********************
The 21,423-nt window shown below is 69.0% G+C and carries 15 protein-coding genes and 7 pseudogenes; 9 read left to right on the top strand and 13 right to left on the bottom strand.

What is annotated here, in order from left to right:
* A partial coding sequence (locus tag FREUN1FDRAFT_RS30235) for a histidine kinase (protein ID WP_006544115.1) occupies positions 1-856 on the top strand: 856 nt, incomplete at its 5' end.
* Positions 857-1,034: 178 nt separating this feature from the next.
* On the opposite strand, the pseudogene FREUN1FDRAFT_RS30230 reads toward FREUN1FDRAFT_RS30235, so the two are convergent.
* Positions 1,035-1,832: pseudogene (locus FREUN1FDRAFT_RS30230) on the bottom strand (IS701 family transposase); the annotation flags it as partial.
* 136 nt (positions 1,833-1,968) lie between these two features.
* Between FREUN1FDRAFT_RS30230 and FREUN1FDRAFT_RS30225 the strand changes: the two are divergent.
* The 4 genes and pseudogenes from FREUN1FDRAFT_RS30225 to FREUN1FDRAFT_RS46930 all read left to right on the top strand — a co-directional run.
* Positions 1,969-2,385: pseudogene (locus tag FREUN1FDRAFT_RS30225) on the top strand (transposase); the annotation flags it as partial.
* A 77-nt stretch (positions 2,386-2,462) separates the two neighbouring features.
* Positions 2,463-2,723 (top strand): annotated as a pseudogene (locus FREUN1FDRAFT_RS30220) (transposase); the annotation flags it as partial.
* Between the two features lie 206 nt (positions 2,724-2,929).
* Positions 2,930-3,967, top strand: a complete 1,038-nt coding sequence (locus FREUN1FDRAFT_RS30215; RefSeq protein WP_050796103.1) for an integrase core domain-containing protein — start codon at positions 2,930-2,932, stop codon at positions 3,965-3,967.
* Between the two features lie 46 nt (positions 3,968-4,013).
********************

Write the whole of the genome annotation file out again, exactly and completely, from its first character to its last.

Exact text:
The 21,423-nt window shown below is 69.0% G+C and carries 15 protein-coding genes and 7 pseudogenes; 9 read left to right on the top strand and 13 right to left on the bottom strand.

What is annotated here, in order from left to right:
* A partial coding sequence (locus tag FREUN1FDRAFT_RS30235) for a histidine kinase (protein ID WP_006544115.1) occupies positions 1-856 on the top strand: 856 nt, incomplete at its 5' end.
* Positions 857-1,034: 178 nt separating this feature from the next.
* On the opposite strand, the pseudogene FREUN1FDRAFT_RS30230 reads toward FREUN1FDRAFT_RS30235, so the two are convergent.
* Positions 1,035-1,832: pseudogene (locus FREUN1FDRAFT_RS30230) on the bottom strand (IS701 family transposase); the annotation flags it as partial.
* 136 nt (positions 1,833-1,968) lie between these two features.
* Between FREUN1FDRAFT_RS30230 and FREUN1FDRAFT_RS30225 the strand changes: the two are divergent.
* The 4 genes and pseudogenes from FREUN1FDRAFT_RS30225 to FREUN1FDRAFT_RS46930 all read left to right on the top strand — a co-directional run.
* Positions 1,969-2,385: pseudogene (locus tag FREUN1FDRAFT_RS30225) on the top strand (transposase); the annotation flags it as partial.
* A 77-nt stretch (positions 2,386-2,462) separates the two neighbouring features.
* Positions 2,463-2,723 (top strand): annotated as a pseudogene (locus FREUN1FDRAFT_RS30220) (transposase); the annotation flags it as partial.
* Between the two features lie 206 nt (positions 2,724-2,929).
* Positions 2,930-3,967, top strand: a complete 1,038-nt coding sequence (locus FREUN1FDRAFT_RS30215; RefSeq protein WP_050796103.1) for an integrase core domain-containing protein — start codon at positions 2,930-2,932, stop codon at positions 3,965-3,967.
* Between the two features lie 46 nt (positions 3,968-4,013).